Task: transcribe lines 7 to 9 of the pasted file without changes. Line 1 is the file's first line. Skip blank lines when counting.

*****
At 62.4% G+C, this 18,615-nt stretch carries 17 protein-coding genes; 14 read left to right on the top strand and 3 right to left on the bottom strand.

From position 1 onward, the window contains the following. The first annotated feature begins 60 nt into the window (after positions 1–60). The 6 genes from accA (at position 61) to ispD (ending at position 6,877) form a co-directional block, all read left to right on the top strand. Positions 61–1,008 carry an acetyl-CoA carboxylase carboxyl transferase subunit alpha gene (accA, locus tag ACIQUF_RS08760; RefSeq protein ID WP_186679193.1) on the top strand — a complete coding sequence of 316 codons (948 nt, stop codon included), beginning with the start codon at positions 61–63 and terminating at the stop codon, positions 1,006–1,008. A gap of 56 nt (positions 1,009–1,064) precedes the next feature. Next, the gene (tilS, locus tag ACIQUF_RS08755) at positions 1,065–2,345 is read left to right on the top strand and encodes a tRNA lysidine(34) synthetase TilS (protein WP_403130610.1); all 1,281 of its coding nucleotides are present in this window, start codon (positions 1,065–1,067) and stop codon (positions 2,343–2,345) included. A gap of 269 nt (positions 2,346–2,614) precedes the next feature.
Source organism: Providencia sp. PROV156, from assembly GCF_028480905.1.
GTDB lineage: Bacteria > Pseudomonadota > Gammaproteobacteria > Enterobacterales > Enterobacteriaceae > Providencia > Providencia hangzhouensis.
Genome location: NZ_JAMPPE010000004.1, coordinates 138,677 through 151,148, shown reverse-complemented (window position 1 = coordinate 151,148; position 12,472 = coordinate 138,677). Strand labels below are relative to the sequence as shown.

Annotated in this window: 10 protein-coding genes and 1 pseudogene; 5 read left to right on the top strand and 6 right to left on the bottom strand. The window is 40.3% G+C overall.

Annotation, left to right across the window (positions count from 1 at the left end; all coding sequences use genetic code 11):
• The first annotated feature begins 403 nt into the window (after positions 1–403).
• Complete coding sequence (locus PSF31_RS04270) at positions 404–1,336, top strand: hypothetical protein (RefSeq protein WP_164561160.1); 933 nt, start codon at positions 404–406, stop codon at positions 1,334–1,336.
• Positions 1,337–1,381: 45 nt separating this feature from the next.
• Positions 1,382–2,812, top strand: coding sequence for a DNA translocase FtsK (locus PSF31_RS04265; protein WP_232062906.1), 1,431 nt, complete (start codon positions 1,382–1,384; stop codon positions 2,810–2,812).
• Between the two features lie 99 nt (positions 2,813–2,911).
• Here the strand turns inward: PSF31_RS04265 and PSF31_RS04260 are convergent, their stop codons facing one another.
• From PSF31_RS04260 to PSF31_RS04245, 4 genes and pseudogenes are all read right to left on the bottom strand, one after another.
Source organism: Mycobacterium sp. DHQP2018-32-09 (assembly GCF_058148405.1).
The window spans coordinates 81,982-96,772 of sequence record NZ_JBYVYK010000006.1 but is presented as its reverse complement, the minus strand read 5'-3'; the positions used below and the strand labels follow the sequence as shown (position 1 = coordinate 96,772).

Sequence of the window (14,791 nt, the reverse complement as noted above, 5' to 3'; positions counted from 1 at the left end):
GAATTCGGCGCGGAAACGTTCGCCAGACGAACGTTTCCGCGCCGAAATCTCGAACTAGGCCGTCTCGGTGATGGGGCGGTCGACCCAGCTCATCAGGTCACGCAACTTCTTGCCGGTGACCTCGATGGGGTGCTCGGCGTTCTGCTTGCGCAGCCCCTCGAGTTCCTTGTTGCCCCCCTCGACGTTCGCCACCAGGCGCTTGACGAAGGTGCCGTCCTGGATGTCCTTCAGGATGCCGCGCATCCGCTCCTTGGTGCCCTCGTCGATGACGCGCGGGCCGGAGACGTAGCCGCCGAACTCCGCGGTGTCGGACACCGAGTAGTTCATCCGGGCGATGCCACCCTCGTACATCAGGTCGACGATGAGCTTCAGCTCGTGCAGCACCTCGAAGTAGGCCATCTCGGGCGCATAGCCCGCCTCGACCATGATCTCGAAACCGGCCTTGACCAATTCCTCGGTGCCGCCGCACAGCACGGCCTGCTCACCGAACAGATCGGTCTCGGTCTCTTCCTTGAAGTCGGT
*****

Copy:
Annotation, left to right across the window (positions count from 1 at the left end; all coding sequences use genetic code 11):
• The first annotated feature begins 403 nt into the window (after positions 1–403).
• Complete coding sequence (locus PSF31_RS04270) at positions 404–1,336, top strand: hypothetical protein (RefSeq protein WP_164561160.1); 933 nt, start codon at positions 404–406, stop codon at positions 1,334–1,336.